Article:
CJ: There is a simplicity and honesty about paper that is appealing. We tend to create the original designs by screen-printing onto paper, so the process of designing is straightforwardly generating the prototype—there is no further leap of imagination required to translate the design onto another medium. So when looking for a printer to collaborate with, we could say—look, we want to print paper that looks and feels exactly like this. And happily we did find such a printer who was sufficiently interested and patient to let us get really involved in the printing and colour matching, and explore what the possibilities might be. That relationship is absolutely crucial.
There is this seductive but dangerous possibility now—you can use digital printing to produce an almost perfect simulacrum of something that has been hand-printed. But basically it is a photograph. We wanted instead to go back to an earlier, more honest, industrial process that mirrors the process of hand-printing. So we use a litho press and print in spot colours. Where you see mustard yellow, for example – that is created by printing a plate in a mustard yellow ink that has been hand-mixed for that purpose, not by building up the colour with varying density of dots in a four colour digital process. The clarity of the colour is incomparable. Also, it means that we are restricted to an absolute maximum of four colours in any design (plus any secondary colours generated when two of those colours are printed on top of one another) and this puts severe limits on the complexity of the designs we can create which is, paradoxically, a real spur to the creative process.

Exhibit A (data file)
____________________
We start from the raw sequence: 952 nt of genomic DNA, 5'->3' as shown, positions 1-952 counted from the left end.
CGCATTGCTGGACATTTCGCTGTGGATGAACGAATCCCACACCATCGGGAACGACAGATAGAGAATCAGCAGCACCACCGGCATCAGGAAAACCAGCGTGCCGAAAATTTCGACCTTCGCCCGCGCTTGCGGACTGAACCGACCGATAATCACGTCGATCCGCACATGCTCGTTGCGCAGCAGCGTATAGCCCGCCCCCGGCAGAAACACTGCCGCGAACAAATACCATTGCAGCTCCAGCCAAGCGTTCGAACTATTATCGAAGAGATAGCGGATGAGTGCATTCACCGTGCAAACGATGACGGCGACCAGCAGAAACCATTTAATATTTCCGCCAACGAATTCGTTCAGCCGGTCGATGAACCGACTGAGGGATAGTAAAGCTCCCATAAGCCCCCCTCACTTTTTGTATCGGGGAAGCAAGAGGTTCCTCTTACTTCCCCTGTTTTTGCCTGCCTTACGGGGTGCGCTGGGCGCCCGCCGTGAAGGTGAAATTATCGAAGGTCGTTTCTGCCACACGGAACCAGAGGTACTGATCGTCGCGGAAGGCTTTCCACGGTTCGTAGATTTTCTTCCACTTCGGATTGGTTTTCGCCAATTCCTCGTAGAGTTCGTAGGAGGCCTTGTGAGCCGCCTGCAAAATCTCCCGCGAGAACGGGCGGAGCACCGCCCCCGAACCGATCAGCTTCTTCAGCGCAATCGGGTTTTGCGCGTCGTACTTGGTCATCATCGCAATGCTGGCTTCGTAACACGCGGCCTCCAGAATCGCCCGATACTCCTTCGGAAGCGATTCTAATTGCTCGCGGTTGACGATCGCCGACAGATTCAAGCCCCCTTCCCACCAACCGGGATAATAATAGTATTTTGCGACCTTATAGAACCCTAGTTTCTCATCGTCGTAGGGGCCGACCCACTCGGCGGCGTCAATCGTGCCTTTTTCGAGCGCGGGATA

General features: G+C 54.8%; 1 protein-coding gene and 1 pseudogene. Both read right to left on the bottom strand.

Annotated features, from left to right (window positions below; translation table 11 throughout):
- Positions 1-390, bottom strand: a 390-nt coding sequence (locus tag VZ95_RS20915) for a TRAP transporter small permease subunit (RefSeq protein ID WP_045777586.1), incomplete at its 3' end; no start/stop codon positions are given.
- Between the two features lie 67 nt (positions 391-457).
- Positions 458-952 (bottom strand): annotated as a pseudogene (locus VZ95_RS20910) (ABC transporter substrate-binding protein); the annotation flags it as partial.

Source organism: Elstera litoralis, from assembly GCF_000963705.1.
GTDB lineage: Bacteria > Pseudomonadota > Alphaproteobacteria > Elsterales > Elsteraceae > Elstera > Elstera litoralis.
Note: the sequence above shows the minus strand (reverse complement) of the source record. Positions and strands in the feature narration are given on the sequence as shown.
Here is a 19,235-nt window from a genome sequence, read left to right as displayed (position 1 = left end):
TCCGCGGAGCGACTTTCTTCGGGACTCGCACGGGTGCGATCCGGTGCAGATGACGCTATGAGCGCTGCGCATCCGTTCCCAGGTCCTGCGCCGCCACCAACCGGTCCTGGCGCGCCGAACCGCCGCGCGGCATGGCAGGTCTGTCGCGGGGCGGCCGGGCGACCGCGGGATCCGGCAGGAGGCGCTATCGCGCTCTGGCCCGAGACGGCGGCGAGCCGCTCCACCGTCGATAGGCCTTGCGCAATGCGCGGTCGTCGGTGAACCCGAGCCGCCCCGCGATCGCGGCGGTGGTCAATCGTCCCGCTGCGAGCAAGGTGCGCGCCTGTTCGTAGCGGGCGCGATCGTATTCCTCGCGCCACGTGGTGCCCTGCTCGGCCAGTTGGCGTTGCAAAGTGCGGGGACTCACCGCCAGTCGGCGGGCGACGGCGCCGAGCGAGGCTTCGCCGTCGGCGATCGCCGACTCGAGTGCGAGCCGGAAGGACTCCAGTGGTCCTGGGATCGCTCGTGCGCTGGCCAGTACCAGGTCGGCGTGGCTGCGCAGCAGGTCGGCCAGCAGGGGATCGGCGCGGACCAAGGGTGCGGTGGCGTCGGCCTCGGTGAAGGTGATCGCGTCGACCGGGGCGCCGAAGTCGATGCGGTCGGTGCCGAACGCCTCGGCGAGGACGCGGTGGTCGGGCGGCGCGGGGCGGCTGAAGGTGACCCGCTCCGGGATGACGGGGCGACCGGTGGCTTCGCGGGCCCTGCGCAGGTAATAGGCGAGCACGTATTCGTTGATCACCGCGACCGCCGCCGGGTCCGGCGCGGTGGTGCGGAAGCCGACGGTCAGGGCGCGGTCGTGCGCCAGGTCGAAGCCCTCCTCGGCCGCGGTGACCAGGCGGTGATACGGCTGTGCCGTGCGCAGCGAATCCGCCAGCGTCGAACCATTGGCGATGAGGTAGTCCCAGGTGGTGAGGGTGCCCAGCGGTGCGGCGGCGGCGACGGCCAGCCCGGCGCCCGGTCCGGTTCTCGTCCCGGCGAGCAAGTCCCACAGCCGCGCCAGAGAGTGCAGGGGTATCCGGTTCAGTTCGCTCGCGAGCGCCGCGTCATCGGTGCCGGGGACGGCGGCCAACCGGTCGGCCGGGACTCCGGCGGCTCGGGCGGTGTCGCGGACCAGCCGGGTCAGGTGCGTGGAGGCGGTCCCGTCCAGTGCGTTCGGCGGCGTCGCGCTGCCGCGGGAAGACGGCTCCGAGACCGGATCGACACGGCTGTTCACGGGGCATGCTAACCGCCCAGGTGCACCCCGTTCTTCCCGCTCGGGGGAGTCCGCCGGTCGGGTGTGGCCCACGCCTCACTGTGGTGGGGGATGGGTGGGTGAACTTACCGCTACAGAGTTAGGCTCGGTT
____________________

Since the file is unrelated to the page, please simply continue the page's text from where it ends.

JP: Then, once we were making the paper we discovered that we had been rather lucky – that there was a bit of a gap in the market. And, also, although we are lovers of stationery ourselves, we had not quite appreciated that it’s such a widespread enthusiasm. So we slightly stumbled into this nice niche in the market.
Skinflint: Alongside your paper products, you produce beautiful tea towels. Are there any plans for a fabric collection or even wallpaper?
AM: Translating our patterns into fabric feels like the natural next step for Cambridge Imprint after paper. But we are a small team, so the number of hours in the day limits how fast we can expand. We’ve been experimenting with printing onto linen in the studio and we’ve found a printer we would like to work with in the UK. Wallpaper feels like more of a departure, but something we regularly discuss.
Skinflint: How do you design new patterns? Is it collaborative between the three of you, or do you each design patterns and show the others?
JP: We each tend to develop our own patterns but we definitely influence one another as we bounce ideas off each other along the way.